Advancing the Theory and Practice of Urban Heat Resilience
The goal of this workshop is to develop a practice-driven research agenda on urban heat resilience. The workshop will engage dozens of key stakeholders representing private, public, and non-profit sectors on the focus areas of public health, planning, built environment, energy infrastructure, heat mapping, and climate services. Stakeholders will learn and share together virtually as a group and in small groups through facilitated dialogues, individual surveys, a live public lecture, virtual student poster presentations, and opportunities for more informal networking. This workshop and its proceedings will lay the groundwork for the next decade of actionable science on urban heat resilience.
Urban heat is deadlier than nearly all other U.S. weather-related hazards combined, with risks increasing due to climate change and the urban heat island effect. During this summer’s record-breaking temperatures, urban heat is at the forefront of the national conversation on climate risk, intersecting with and compounding the COVID-19 pandemic, social inequity, and racial injustice. Fundamental research continues to advance understanding of the characteristics of resilient cities and their governance, but translating this knowledge about urban resilience into practice remains a challenge.
Despite decades of scholarship to document extreme heat impacts on quality of life, economic productivity, national security, physical and mental health, ecosystems, water and energy usage, and infrastructure, heat is a climate risk still without a mature governance structure for the 14,000 U.S. municipalities. While communities enhance their resilience to risks such as hurricanes, wildfires, and earthquakes with local land use controls, state and federal legal precedence, mapping resources, and national guidance, no comparable urban heat resources exist.
An Interdisciplinary Approach
Researchers within various disciplines have made significant advances to understand and model urban climate dynamics and document uneven public health impacts of heat. Less work has focused on the integration of these discipline-specific insights with the broader urban resilience literature to characterize a heat resilient municipality and its governance. This gap in understanding critically impacts the communities and organizations across the U.S. that are pursuing strategies to mitigate and manage urban heat in a largely ad-hoc and uncoordinated manner.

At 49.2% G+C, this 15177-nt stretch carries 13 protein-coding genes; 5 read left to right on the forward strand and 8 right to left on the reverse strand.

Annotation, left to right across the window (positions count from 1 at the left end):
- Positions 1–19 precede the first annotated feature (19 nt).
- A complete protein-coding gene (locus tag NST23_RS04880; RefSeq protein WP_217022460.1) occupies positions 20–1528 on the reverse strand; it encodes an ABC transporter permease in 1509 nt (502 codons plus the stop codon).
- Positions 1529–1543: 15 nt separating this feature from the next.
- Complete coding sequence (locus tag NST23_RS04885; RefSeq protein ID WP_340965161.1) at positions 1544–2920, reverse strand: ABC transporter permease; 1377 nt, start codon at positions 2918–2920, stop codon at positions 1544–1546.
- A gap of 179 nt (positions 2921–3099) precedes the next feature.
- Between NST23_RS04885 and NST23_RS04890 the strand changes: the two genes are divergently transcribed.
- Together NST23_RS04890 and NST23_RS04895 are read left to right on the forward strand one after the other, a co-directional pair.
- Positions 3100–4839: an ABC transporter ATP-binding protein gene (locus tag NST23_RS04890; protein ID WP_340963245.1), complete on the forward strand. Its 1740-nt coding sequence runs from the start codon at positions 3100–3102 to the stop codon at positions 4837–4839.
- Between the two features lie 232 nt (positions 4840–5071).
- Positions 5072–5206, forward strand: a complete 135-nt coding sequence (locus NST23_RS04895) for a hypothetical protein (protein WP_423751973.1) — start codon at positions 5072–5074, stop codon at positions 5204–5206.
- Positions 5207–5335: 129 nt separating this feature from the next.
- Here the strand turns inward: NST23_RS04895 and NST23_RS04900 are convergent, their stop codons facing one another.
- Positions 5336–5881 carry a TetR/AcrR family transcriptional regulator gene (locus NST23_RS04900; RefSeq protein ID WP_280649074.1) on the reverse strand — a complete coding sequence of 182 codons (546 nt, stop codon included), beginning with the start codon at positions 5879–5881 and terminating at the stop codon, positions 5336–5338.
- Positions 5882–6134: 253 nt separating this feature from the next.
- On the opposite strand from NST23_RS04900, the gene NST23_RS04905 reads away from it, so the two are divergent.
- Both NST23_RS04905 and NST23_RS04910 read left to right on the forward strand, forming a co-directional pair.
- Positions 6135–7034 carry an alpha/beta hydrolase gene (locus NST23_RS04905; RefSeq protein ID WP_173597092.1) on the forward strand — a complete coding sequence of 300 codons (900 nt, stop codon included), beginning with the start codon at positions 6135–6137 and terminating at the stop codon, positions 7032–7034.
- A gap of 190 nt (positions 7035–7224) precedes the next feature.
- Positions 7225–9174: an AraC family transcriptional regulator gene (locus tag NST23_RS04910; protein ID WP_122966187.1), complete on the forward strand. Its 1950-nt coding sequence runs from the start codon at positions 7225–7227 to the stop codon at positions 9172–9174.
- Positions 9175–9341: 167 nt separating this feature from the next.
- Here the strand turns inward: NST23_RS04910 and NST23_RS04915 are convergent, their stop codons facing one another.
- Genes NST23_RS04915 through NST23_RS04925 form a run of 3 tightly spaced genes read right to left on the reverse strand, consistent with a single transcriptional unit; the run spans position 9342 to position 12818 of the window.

This workshop brings together the critical theories, methodological approaches, data, and practical knowledge from the wide range of academic and professional disciplines that influence urban heat resilience, including public health, emergency management, social services, urban planning, landscape architecture, architecture, geographic information systems, urban climatology, real estate development, utilities, climate service providers, and civil and structural engineers. The workshop will bring together traditionally siloed researchers and practitioners to identify the most pressing research gaps and synergies for informing a practice-driven research agenda on urban heat resilience.
Workshop Summary – Advancing the Theory and Practice of Urban Heat Resilience
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12:15 pm Energy Systems and Infrastructure Presented by Tracey Woods
12:25 pm Implementing heat health interventions: an inter-disciplinary, inter-agency challenge Presented by Shubhayu Saha
Extreme heat is deadlier than all other U.S. weather-related hazards combined, with risks increasing due to racial, social and economic inequality, climate change and increased development, which exacerbates the urban heat island effect. During this summer’s record-breaking temperatures, heat-health was at the forefront of the national conversation on climate risk, intersecting with and compounding the impacts of the COVID-19 pandemic and its related economic and energy pressures. While research and modeling continue to advance understanding of the characteristics heat in cities, translating this research into sustainability and resiliency policy, practice, and governance remains a challenge. NYC’s experience makes a case for developing actionable science for decision making and the public interest; intentionally using health and climate data to achieve the climate equity goals.